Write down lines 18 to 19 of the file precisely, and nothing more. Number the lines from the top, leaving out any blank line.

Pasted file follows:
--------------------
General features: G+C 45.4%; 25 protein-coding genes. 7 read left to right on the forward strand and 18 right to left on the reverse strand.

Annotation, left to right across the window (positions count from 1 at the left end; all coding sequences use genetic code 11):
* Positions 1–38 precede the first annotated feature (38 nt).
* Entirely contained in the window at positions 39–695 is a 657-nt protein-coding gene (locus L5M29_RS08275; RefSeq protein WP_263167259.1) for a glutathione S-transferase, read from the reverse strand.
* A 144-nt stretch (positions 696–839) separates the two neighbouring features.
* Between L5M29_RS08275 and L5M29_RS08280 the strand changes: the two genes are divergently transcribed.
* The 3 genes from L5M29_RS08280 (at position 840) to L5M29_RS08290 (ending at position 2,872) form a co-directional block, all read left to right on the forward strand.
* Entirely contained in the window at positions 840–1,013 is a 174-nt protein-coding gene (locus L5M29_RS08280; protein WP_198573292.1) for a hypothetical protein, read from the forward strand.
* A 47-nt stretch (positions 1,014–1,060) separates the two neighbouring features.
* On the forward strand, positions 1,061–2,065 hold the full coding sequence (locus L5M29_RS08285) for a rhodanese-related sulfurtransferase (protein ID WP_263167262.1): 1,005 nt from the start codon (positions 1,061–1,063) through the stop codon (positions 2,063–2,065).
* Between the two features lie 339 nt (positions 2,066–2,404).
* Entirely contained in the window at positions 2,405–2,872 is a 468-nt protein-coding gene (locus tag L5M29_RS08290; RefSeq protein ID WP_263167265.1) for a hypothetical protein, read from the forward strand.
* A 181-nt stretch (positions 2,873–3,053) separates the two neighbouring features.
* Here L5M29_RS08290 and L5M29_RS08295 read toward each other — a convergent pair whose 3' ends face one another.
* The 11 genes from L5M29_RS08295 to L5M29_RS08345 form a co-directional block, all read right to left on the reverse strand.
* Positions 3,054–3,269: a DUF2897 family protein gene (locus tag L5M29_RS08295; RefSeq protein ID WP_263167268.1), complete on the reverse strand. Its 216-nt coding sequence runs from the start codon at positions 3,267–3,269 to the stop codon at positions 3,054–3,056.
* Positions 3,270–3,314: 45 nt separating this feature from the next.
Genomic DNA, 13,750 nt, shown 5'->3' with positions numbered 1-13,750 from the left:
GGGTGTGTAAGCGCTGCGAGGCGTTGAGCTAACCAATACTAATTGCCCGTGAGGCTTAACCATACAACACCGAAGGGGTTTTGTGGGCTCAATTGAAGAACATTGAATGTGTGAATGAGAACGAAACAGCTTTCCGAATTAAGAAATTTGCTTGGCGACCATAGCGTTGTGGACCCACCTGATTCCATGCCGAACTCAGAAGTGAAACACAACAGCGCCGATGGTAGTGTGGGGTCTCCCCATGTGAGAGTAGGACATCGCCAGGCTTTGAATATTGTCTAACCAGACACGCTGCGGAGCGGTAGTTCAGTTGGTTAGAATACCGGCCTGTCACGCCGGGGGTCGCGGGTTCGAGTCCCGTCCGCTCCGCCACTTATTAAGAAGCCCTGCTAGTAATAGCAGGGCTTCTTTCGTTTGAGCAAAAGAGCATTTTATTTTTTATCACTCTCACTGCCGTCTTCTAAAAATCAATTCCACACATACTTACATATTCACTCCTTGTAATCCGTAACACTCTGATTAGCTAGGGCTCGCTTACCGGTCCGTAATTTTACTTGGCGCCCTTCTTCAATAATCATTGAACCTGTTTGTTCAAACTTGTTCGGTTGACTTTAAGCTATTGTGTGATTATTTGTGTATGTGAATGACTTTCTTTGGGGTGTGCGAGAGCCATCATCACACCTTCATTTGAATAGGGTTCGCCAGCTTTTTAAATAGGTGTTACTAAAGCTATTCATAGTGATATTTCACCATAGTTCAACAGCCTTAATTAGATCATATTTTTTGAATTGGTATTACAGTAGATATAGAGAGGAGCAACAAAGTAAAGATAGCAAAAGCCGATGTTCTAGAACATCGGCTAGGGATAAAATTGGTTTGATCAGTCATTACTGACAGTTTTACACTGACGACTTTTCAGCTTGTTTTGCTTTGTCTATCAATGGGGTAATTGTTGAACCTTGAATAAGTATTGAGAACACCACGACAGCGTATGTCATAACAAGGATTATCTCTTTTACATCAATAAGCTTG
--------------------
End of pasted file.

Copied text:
Genomic DNA, 13,750 nt, shown 5'->3' with positions numbered 1-13,750 from the left:
GGGTGTGTAAGCGCTGCGAGGCGTTGAGCTAACCAATACTAATTGCCCGTGAGGCTTAACCATACAACACCGAAGGGGTTTTGTGGGCTCAATTGAAGAACATTGAATGTGTGAATGAGAACGAAACAGCTTTCCGAATTAAGAAATTTGCTTGGCGACCATAGCGTTGTGGACCCACCTGATTCCATGCCGAACTCAGAAGTGAAACACAACAGCGCCGATGGTAGTGTGGGGTCTCCCCATGTGAGAGTAGGACATCGCCAGGCTTTGAATATTGTCTAACCAGACACGCTGCGGAGCGGTAGTTCAGTTGGTTAGAATACCGGCCTGTCACGCCGGGGGTCGCGGGTTCGAGTCCCGTCCGCTCCGCCACTTATTAAGAAGCCCTGCTAGTAATAGCAGGGCTTCTTTCGTTTGAGCAAAAGAGCATTTTATTTTTTATCACTCTCACTGCCGTCTTCTAAAAATCAATTCCACACATACTTACATATTCACTCCTTGTAATCCGTAACACTCTGATTAGCTAGGGCTCGCTTACCGGTCCGTAATTTTACTTGGCGCCCTTCTTCAATAATCATTGAACCTGTTTGTTCAAACTTGTTCGGTTGACTTTAAGCTATTGTGTGATTATTTGTGTATGTGAATGACTTTCTTTGGGGTGTGCGAGAGCCATCATCACACCTTCATTTGAATAGGGTTCGCCAGCTTTTTAAATAGGTGTTACTAAAGCTATTCATAGTGATATTTCACCATAGTTCAACAGCCTTAATTAGATCATATTTTTTGAATTGGTATTACAGTAGATATAGAGAGGAGCAACAAAGTAAAGATAGCAAAAGCCGATGTTCTAGAACATCGGCTAGGGATAAAATTGGTTTGATCAGTCATTACTGACAGTTTTACACTGACGACTTTTCAGCTTGTTTTGCTTTGTCTATCAATGGGGTAATTGTTGAACCTTGAATAAGTATTGAGAACACCACGACAGCGTATGTCATAACAAGGATTATCTCTTTTACATCAATAAGCTTG